Although it’s easiest to describe Brightburn as “Superman, but evil,” it’s a mistake to think of it as a superhero movie. It is, rather, a pretty straightforward horror movie. It stars Elizabeth Banks and David Denman as the Kent-like parents of Brandon Breyer (Jackson A. Dunn), an alien child they find in a crashed spaceship. They adopt and raise Brandon until he turns 12 and starts exhibiting unnatural abilities.
Arley: This goes for the standard horror movie beats. The best scene was early on when the mother came up behind her kid as he was sleepwalking. It was a good use of tension and atmosphere. After that the movie is fairly predictable, but that’s okay for what it is.
Josh: I saw where this was going real fast. It goes for the jump scares a lot and it takes a long time for any of the characters to put two and two together, which makes me want to shout things at the screen: “Don’t go out in the woods by yourself! Where is your shotgun?”
Apart from Jackson A. Dunn’s extremely creepy character —
Arley: He’s a natural.
— the main cast is made of actors better known for comedic roles (Banks has notable roles in the Pitch Perfect films as well as several Judd Apatow movies, etc.; David Denman was previously in The Office; and Matt Jones had a recurring role as Badger in Breaking Bad) which brings a mismatch of tonal expectations to the film.
Brightburn shares a lot of similarities with 2012’s Chronicle, which also deals with super-powered teenagers gone bad, but tonally feels more like Slither or Super. This is because Brightburn, originally announced as an “Untitled James Gunn Horror Project,” was produced by Gunn, written by his brother Brian and their cousin Matt, and directed by David Yarovesky, who previously worked on Guardians of the Galaxy.
Josh: I would have known what to expect if I’d known who’d written, produced, and directed it. This totally comes across like a smaller-scale James Gunn movie without the Gunn humor.
Arley: My favorite part was the end with the news clips ’cause it was the whole world reacting to this weird phenomenon. Was more interesting than the rest. And… possibly the most like a comic book.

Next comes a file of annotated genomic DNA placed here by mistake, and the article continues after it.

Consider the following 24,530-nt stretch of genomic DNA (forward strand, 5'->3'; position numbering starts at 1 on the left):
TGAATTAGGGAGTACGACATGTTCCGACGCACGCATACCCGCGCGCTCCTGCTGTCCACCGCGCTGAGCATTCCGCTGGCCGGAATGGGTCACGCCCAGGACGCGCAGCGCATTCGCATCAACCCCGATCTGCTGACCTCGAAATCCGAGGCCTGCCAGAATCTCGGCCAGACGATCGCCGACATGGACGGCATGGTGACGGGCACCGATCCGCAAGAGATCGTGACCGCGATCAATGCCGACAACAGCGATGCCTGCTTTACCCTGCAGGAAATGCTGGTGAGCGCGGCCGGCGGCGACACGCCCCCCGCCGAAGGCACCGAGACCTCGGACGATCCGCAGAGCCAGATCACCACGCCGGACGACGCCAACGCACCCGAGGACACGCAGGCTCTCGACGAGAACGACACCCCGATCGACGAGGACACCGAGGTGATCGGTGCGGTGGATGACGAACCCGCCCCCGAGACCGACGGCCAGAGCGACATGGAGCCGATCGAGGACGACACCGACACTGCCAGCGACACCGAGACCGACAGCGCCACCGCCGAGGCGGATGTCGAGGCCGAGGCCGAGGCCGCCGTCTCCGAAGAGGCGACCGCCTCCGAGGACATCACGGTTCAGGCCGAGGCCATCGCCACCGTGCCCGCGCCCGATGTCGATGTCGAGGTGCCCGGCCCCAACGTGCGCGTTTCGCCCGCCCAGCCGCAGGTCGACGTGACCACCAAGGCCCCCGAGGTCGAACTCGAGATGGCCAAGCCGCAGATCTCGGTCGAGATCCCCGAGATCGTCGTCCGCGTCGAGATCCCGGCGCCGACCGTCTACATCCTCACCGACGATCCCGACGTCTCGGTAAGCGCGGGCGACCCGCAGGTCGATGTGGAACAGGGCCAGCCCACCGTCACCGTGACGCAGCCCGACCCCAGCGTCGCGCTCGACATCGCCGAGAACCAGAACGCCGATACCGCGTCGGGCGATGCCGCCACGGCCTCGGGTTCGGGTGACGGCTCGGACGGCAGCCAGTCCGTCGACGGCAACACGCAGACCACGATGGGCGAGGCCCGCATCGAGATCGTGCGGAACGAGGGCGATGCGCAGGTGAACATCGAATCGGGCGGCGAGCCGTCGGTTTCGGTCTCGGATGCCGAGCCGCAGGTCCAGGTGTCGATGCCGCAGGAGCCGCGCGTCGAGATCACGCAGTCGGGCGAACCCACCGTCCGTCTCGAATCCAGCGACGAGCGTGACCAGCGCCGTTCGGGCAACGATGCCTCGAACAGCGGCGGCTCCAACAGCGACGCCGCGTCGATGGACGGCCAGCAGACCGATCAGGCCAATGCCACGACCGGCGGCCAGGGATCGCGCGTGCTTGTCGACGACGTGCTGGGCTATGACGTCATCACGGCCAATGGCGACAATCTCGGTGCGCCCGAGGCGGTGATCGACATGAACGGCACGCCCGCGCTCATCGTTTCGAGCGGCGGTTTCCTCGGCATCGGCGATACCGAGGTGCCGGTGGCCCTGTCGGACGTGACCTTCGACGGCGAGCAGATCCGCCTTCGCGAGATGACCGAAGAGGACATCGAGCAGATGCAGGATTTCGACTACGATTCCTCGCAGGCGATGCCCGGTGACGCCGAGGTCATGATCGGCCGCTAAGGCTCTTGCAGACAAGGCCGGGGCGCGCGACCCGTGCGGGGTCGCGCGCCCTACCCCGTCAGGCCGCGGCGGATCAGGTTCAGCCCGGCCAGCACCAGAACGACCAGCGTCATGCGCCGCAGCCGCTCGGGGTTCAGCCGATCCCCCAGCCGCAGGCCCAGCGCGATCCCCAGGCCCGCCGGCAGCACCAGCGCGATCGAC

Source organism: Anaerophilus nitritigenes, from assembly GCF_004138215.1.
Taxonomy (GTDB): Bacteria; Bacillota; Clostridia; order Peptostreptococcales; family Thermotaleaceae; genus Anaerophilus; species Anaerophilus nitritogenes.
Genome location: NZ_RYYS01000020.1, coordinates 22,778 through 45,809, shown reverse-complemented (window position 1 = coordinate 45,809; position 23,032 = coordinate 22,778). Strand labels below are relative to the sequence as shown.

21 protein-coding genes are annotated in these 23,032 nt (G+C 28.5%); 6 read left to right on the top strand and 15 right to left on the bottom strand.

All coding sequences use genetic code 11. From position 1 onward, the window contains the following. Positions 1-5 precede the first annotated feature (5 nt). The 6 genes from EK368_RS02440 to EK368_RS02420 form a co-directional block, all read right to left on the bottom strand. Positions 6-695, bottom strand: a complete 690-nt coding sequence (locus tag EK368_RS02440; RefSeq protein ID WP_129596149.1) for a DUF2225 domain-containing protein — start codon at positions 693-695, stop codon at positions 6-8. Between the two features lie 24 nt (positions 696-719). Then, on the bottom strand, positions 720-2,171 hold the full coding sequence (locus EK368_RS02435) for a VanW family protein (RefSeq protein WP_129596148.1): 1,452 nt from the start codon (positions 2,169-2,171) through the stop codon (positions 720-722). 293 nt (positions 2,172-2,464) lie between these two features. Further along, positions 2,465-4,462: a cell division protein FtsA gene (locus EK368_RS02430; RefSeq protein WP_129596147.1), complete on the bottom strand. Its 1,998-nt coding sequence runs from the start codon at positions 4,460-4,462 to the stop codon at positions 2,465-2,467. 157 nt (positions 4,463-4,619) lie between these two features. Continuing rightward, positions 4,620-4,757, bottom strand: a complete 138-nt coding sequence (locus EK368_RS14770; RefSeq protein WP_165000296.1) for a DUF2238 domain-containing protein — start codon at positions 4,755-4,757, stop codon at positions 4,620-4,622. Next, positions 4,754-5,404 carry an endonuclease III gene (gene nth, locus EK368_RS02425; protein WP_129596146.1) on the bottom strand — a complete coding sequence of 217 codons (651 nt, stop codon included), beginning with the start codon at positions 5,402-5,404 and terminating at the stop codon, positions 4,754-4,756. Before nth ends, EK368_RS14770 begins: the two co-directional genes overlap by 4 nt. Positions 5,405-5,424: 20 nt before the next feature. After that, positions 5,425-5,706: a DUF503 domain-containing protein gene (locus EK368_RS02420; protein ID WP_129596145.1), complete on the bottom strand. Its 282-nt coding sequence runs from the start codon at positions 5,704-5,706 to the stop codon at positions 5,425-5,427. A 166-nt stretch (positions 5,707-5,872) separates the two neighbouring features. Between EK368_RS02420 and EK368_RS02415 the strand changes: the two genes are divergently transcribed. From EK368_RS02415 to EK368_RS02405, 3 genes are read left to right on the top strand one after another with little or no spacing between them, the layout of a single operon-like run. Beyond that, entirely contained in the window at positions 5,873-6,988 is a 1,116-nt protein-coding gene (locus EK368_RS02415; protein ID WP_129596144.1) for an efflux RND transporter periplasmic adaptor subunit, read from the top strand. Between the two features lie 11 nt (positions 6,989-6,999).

Josh: With Michael Rooker! He’s another James Gunn veteran. Other than that ending, there wasn’t a lot of scope to this movie, which might have been due to its tiny budget.
Arley: I could say something about blah blah blah evil Superman characters in comics and film, but I kinda feel like this movie hasn’t earned it. Or maybe, really, it’s just not fitting for this. Some of it is a bit like Amazon’s The Boys, which is based on a comic book (Garth Ennis and Darick Robertson). There are several similar scenes and concepts, including one really important and visually graphic moment. The mom has notes of Elisabeth Shue’s Madelyn Stillwell, even down to her looks.
Josh: It takes itself too seriously. Maybe that’s its flaw.
Arley: There’s no tongue-in-cheek, like Slither. I don’t like Roy (Denman) from The Office, his character there was a jerk and his character here is shades of jerk. But nobody did a bad job of acting. I mean, this is a good movie to kill time. It’s a fine streaming movie.
However limited, Brightburn‘s budget was well spent, as most superhero moments and splattergore were convincingly real.
Josh: Do you think the movie was served well with the gore?